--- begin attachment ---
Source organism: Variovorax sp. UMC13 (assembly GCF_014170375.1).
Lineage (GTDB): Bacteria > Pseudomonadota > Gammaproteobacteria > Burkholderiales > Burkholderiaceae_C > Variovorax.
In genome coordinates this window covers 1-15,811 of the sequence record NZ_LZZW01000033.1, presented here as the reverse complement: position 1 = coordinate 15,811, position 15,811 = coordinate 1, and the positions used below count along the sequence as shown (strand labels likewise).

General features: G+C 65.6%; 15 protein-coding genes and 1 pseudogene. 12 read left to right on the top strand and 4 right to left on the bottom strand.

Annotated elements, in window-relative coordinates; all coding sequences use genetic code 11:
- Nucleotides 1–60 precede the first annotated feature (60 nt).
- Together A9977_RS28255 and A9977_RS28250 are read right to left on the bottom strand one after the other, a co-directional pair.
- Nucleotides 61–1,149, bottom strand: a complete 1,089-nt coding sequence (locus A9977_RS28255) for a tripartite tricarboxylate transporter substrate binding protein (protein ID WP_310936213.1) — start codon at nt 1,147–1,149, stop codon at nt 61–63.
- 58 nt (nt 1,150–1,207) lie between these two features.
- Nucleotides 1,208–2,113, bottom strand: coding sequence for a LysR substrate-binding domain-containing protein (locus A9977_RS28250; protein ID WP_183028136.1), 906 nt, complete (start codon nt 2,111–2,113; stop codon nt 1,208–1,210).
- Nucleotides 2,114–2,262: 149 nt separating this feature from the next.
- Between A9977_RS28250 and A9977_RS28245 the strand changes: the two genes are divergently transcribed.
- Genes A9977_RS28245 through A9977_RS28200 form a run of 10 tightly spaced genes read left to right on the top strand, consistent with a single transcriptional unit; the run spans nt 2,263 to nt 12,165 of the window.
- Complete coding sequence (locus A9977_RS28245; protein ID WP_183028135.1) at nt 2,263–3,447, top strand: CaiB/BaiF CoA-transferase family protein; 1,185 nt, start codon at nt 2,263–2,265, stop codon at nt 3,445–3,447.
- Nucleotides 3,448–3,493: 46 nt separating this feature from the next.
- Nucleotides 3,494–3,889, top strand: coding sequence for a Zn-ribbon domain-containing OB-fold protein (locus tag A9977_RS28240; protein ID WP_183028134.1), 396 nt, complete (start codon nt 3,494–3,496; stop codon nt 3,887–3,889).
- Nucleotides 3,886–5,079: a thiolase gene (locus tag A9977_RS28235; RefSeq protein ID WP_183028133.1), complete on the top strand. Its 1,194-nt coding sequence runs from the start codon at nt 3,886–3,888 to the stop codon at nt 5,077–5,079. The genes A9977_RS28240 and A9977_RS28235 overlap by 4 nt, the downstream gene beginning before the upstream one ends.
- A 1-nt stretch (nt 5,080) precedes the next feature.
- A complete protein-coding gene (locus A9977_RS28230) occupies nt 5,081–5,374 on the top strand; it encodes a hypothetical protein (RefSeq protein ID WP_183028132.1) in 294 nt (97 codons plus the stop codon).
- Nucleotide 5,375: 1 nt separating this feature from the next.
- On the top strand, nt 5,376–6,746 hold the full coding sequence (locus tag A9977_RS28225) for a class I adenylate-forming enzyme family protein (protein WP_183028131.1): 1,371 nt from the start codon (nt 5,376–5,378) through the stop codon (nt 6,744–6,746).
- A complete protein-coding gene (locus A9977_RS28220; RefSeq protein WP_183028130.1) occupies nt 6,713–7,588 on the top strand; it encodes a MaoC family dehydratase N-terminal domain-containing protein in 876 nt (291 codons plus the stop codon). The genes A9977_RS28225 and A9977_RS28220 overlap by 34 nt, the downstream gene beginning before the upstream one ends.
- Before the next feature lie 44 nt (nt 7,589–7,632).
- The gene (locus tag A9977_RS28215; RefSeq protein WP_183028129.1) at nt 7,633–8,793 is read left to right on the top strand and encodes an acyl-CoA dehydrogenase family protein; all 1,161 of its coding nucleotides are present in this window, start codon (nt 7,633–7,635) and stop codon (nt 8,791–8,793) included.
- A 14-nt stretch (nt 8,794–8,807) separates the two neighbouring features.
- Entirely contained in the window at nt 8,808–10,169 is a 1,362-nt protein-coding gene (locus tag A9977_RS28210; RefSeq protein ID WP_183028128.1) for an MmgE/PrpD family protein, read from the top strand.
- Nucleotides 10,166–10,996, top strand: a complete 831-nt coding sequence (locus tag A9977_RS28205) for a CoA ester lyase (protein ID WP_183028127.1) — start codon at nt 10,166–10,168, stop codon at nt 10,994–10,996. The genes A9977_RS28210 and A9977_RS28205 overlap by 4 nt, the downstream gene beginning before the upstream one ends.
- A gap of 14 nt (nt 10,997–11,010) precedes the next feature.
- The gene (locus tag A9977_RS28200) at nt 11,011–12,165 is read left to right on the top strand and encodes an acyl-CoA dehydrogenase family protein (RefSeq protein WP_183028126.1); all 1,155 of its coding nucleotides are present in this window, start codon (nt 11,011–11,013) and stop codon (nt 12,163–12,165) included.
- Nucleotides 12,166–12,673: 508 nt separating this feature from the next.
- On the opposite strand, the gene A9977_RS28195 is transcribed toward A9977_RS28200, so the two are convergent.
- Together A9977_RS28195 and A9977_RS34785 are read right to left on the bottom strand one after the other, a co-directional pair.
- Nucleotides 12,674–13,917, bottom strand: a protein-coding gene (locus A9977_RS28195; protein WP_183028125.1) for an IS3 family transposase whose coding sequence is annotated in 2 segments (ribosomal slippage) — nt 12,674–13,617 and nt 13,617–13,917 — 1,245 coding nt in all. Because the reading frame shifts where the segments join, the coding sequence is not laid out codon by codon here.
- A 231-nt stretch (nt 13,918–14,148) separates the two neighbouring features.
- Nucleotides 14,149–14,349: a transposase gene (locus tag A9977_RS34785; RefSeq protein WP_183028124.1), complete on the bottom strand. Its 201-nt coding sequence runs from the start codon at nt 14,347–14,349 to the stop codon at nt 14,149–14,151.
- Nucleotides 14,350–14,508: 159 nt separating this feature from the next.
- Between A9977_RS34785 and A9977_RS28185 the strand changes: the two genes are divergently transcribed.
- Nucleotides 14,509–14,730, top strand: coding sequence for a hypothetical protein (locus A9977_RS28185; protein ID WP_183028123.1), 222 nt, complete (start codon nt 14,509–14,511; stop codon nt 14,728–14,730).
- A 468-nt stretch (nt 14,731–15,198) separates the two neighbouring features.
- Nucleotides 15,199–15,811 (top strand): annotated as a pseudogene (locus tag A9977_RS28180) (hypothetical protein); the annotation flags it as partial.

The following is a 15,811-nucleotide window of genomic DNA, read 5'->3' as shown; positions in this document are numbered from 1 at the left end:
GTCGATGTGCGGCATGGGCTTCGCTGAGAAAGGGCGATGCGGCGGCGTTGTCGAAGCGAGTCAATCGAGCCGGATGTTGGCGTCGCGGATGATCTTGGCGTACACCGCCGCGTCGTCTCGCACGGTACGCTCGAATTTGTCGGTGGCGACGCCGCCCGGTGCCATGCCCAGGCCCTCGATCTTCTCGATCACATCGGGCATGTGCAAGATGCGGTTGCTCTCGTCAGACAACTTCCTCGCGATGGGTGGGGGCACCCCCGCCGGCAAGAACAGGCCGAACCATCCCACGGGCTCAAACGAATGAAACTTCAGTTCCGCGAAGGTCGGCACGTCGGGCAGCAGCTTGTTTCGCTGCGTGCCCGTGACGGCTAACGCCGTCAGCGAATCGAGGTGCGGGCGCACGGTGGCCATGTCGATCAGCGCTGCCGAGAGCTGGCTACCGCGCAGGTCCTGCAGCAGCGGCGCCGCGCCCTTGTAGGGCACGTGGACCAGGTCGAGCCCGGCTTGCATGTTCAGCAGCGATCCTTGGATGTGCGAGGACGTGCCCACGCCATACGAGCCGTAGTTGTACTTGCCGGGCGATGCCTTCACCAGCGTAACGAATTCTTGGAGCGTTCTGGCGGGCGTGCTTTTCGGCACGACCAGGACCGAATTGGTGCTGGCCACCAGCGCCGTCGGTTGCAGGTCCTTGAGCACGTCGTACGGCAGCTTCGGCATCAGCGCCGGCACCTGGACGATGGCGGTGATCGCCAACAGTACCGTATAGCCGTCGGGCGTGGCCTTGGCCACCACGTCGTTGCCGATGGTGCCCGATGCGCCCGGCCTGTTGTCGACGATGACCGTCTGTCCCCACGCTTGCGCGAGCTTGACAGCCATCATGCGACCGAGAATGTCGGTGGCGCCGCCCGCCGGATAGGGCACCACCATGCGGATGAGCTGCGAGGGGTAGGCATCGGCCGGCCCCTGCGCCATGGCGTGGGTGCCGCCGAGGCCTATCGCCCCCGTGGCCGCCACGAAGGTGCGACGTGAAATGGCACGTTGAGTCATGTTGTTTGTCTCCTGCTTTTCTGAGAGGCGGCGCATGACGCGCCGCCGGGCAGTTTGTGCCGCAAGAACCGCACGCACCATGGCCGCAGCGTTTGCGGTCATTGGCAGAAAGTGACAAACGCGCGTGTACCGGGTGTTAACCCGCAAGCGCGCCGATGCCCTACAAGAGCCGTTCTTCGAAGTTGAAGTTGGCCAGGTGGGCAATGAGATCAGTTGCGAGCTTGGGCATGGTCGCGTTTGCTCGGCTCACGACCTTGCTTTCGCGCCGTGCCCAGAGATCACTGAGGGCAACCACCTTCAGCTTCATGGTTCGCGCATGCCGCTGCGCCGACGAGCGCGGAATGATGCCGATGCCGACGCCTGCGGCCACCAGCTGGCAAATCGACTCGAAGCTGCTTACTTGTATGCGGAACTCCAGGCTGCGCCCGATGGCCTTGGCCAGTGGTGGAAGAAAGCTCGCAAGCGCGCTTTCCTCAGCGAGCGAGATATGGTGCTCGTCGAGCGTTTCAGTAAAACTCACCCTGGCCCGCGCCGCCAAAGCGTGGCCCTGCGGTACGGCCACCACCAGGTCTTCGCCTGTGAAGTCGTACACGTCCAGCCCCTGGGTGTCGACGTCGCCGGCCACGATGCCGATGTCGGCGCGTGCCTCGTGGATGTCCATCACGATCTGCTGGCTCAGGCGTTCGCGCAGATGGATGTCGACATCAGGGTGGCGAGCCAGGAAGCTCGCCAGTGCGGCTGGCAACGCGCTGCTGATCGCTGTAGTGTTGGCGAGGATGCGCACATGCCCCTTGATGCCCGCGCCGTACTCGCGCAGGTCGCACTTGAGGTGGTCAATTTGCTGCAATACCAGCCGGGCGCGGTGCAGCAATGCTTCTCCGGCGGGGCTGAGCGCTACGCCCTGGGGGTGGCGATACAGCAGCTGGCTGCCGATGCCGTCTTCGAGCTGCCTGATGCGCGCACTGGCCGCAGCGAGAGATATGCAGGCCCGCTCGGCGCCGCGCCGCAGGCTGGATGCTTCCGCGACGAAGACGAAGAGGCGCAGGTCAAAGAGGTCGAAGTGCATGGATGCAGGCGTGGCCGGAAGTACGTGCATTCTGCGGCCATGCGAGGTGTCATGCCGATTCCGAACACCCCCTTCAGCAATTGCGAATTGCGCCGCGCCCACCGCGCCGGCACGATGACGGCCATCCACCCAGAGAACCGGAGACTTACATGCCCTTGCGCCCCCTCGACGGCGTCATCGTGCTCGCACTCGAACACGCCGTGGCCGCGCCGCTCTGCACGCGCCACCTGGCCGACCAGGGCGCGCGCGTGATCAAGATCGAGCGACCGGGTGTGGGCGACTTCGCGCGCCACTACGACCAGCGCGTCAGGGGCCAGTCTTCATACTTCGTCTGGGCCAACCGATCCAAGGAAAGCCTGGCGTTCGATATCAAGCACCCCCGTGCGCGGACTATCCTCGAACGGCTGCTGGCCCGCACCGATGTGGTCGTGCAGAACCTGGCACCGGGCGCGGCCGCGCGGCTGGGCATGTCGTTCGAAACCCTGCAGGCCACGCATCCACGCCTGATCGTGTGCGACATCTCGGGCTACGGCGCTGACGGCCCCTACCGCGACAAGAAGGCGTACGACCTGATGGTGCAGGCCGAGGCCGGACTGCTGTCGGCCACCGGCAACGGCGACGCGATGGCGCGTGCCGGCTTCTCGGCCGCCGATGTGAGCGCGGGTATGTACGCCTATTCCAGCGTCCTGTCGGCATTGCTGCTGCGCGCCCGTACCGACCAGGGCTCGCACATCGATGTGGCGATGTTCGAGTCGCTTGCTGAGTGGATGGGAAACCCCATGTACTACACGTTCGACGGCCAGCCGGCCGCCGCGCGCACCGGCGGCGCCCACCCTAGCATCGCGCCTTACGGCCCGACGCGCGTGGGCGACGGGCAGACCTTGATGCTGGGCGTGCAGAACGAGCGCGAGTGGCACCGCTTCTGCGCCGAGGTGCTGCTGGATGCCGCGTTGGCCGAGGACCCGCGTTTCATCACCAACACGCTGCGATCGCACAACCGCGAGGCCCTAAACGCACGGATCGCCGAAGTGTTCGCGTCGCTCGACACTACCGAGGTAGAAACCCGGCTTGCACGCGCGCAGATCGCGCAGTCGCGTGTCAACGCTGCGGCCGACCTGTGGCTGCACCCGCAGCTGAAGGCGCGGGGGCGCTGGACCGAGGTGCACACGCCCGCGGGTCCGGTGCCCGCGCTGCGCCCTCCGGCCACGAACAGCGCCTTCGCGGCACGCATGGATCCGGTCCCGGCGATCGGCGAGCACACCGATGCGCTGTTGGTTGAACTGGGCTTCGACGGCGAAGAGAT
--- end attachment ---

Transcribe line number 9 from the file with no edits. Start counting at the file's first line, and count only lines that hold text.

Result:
- 58 nt (nt 1,150–1,207) lie between these two features.